Mix it up with toys: keeping your dog mentally engaged

You've brought your senior dog home, he or she is well adjusted, and without warning they start to act out.

Maybe it's some additional barking or getting anxious. The first thing I think of is: What has changed?

Dogs are sensitive creatures, so quite often some change will trigger the change, but sometimes the cause is more subtle than that. Sometimes its the things that you aren't doing that are affecting your dog.

Consider that each day the dog lives its life according to your rules. When you are available to walk them. What kind of food they eat. How their environment is set up.

Dogs, like people learn through repetition and reinforcement, however they also can get bored, and when they're bored, like us, they're looking to fill their time with more exciting activities, including things like barking or chewing up a book or pair of shoes that get our attention and get us, as members of their pack, re-engaged with them.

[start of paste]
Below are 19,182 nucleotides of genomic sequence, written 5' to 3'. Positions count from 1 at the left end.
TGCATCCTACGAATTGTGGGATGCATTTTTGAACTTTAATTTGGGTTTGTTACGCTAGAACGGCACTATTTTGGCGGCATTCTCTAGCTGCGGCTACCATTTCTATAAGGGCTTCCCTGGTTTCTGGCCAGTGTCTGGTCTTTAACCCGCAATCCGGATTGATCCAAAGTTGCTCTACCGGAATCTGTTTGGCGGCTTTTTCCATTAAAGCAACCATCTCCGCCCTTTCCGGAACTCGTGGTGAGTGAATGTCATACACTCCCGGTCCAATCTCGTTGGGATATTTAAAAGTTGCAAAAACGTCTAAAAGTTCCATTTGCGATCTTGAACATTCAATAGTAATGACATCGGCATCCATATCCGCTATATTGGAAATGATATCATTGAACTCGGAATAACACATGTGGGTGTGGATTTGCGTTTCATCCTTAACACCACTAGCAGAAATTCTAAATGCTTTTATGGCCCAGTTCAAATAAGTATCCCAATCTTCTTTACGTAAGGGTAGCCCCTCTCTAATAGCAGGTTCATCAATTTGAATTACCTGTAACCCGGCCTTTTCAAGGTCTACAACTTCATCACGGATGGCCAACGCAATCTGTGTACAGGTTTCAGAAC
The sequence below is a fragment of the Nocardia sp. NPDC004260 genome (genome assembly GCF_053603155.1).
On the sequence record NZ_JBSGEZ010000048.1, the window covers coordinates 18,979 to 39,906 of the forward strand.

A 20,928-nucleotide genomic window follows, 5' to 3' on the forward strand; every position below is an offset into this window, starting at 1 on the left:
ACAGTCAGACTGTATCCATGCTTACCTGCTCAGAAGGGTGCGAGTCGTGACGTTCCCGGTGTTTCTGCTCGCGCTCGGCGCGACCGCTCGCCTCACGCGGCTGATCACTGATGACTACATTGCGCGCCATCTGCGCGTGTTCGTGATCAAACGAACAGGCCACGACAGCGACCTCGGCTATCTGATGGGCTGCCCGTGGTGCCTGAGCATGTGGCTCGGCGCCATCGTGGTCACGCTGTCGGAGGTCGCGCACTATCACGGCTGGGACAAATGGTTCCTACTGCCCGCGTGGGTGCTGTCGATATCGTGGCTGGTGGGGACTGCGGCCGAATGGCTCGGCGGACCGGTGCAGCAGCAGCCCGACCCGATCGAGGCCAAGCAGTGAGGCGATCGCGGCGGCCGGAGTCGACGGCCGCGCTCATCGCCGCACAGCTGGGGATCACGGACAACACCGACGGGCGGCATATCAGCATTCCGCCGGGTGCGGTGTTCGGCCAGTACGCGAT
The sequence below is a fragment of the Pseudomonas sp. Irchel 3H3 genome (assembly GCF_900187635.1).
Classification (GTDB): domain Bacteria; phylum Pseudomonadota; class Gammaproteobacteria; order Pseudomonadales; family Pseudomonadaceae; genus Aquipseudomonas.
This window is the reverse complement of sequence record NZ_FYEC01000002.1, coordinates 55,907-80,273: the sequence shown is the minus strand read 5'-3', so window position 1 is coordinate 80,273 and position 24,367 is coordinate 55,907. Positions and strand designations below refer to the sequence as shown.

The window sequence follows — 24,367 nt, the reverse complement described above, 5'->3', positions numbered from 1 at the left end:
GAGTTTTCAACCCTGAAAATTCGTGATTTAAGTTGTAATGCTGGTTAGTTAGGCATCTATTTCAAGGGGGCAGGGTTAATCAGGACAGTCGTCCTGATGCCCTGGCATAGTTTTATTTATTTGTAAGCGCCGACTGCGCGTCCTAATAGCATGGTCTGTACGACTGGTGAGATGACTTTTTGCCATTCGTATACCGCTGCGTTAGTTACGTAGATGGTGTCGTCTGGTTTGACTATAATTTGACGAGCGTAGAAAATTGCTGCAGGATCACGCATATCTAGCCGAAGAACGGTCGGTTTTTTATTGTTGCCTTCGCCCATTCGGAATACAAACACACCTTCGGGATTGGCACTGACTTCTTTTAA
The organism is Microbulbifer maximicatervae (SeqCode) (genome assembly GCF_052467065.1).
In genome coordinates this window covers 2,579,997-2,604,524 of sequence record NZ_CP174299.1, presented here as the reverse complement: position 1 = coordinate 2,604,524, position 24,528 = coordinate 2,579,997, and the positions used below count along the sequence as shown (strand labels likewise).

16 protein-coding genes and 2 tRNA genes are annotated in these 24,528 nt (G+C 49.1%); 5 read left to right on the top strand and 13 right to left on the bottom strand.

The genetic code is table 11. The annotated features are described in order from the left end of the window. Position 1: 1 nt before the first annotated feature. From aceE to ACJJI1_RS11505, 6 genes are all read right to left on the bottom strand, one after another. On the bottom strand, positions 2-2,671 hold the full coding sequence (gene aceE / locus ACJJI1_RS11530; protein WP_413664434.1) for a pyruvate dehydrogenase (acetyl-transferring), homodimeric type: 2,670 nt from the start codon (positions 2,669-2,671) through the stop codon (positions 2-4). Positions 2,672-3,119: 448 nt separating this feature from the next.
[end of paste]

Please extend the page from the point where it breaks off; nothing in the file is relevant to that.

So as to not make changes always about what new type of treat you can give them, it's good to change up their toys from time to time. Take toys out of rotation for a few months and take the time to show them how much fun it is to play with new toys.

There is an upcoming post with trainer, Eugenia Vogel, that reinforces some of these ideas to help you understand how to live with a happy senior dog.

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